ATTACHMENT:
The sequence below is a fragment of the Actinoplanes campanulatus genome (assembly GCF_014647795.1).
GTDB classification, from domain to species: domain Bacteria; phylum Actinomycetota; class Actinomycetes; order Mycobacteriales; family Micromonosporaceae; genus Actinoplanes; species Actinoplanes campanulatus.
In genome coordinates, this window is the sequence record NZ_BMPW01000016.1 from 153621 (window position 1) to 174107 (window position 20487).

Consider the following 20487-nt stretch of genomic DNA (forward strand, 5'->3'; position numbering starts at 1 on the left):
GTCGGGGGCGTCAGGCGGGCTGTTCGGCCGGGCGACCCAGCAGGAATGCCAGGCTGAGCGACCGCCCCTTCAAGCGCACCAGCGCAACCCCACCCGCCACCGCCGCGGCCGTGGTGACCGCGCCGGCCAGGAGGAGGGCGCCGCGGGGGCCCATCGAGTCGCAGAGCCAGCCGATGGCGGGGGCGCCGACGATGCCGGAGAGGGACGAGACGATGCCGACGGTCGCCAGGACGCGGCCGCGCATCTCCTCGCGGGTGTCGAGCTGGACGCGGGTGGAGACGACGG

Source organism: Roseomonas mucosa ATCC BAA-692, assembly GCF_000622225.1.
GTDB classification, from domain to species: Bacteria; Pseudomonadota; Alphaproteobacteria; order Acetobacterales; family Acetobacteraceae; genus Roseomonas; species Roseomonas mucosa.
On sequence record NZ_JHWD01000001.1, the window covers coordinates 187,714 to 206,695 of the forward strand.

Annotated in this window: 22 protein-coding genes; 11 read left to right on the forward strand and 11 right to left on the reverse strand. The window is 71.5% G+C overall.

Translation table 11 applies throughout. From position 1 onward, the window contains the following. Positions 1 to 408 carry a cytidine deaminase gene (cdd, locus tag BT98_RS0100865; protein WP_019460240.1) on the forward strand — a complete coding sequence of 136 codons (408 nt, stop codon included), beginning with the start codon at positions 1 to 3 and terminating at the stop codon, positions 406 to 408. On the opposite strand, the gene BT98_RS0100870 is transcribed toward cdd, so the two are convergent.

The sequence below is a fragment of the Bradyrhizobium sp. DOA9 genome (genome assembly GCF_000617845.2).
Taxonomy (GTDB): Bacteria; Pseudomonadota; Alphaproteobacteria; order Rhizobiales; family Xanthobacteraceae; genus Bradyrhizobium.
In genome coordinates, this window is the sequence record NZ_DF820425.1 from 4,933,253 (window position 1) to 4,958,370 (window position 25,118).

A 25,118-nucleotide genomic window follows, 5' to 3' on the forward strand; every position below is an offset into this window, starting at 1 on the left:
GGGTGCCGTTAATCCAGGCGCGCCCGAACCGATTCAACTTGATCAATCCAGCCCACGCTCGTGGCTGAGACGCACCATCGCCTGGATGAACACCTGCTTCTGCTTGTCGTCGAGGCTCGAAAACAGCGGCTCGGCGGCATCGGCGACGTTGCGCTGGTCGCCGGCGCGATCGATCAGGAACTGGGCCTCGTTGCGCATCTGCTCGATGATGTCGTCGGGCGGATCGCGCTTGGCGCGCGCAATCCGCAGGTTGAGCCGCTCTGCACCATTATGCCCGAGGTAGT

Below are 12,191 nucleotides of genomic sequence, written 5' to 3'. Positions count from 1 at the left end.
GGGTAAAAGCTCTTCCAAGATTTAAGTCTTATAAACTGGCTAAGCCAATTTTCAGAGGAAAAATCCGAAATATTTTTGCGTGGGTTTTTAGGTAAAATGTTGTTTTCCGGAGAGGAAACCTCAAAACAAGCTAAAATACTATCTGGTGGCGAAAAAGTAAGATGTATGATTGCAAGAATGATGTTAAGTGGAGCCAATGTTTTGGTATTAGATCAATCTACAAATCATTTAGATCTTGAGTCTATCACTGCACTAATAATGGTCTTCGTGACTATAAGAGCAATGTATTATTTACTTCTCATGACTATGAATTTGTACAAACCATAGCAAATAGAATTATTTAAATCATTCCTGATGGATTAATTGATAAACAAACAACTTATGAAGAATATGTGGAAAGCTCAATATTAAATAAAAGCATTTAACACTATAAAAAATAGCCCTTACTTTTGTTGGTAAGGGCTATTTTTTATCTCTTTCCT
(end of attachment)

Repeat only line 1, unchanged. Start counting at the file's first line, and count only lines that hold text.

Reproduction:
The sequence below is a fragment of the Actinoplanes campanulatus genome (assembly GCF_014647795.1).